Turkey will likely run and guard Kabul Hamid Karzai International Airport in Afghanistan if the necessary conditions are met, Defense Minister Hulusi Akar said Thursday, adding that no additional personnel is to be sent there.
Speaking at a ceremony in the capital Ankara, Akar said that a delegation from the United States came to the ministry early Thursday and talks about the future of Kabul airport after the withdrawal of U.S.-led NATO troops have been launched.
"No decision has been taken as of now. Apart from our current personnel, we do not have any personnel going to the region," he said.
Describing Afghanistan as "the heart of Asia" and a country of critical importance, Akar said that there are deep-rooted historical and cultural ties between Turkey and Afghanistan.
Highlighting that it is the 100th anniversary of Turkish-Afghan diplomatic relations, he said: "As stated in the Turkish-Afghan alliance agreement of 1921, 'the fate and happiness of the two countries belong to each other.' Therefore, Turkey has made great efforts to ensure that our Afghan brothers live in peace, security and stability, and we will continue to do so."
Underlining that Turkey has contributed to the International Security Assistance Force since its first assignment in 2002 and to NATO's Resolute Support Mission since 2015 within the framework of U.N. resolutions, Akar said that Turkey's achievements in this regard are highly appreciated by all.
“We will continue to take on the responsibility of operating the Hamid Karzai International Airport, which we have been doing for the past six years, if the necessary conditions are met,” Akar said adding that: “Discussions on this matter are continuing. No decisions have been reached for now.”
“We want to achieve the best result for the interests of our country and for those of Afghanistan. That’s what we are working for. Our aim is to continue working for the security, peace and welfare of our Afghan brothers.”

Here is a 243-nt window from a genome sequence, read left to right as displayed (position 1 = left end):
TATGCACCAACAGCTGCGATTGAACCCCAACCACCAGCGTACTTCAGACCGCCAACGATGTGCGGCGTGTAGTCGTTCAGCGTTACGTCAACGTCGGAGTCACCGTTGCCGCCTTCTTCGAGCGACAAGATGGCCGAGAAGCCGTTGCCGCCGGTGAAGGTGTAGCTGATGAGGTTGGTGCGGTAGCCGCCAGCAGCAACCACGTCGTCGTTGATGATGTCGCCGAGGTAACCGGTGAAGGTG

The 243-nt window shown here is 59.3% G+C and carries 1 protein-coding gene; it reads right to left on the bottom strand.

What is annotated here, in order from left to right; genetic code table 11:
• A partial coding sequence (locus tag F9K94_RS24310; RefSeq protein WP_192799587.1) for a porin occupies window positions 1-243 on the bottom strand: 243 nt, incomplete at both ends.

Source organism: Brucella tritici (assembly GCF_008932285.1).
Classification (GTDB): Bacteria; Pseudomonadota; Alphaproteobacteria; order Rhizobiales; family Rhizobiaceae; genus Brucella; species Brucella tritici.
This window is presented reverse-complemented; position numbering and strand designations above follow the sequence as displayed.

Akar on Wednesday also said that Turkey will not send additional troops to Afghanistan as part of the plan to run and secure Kabul's airport following the U.S. and NATO pullout from the country.
Speaking to reporters in Parliament, Akar said Turkey had a military presence in Afghanistan working under NATO's Resolute Support Mission to guard the airport for six years, adding that details of the plan were still being discussed.
"At the moment, we already have a presence there and it is out of the question for us to send any soldiers there in any way now," Akar said, referring to some 500 Turkish troops taking part in the NATO mission.
"When these efforts are concluded in the coming period, the necessary measures will be taken and it will become a plan," he said, adding the issue would be discussed with the U.S. delegation in Ankara.
The situation in Afghanistan has gained importance in recent weeks after U.S. President Joe Biden announced that all American forces will withdraw from the war-torn country by Sept. 11, with NATO allies to follow suit.
Turkey, whose forces in Afghanistan have always been comprised of noncombatant troops, has offered to guard and run Hamid Karzai airport after NATO's withdrawal and has been holding talks with the United States on logistic and financial support for the mission, as questions remain on how security will be assured along major transport routes and at the airport, which is the main gateway to the capital, Kabul.
Ties between Turkey and its NATO allies have been strained over a host of issues, ranging from Ankara's purchase of Russian defenses to policy differences in Syria, Libya and the Eastern Mediterranean.
The mission could be a potential area of cooperation between Ankara and its allies amid strained ties, as the security of the airport is crucial for the operation of diplomatic missions out of Afghanistan after the withdrawal. Ankara has said it cannot carry out the mission without support.
Last week, U.S. National Security Adviser Jake Sullivan said Biden and Erdoğan agreed in a meeting at last week's NATO summit that Turkey would play a lead role in securing Kabul airport after the NATO withdrawal.
Erdoğan said after the meeting that Turkey was looking for “diplomatic, logistic and financial assistance” from the United States to protect and operate the airport. Turkey also wanted Pakistan and Hungary to be involved in the mission, he said.
A Taliban spokesperson said this month Turkey should withdraw its troops from Afghanistan under the 2020 deal for the pullout of U.S. forces, but Washington and Ankara have said the plans will press on.
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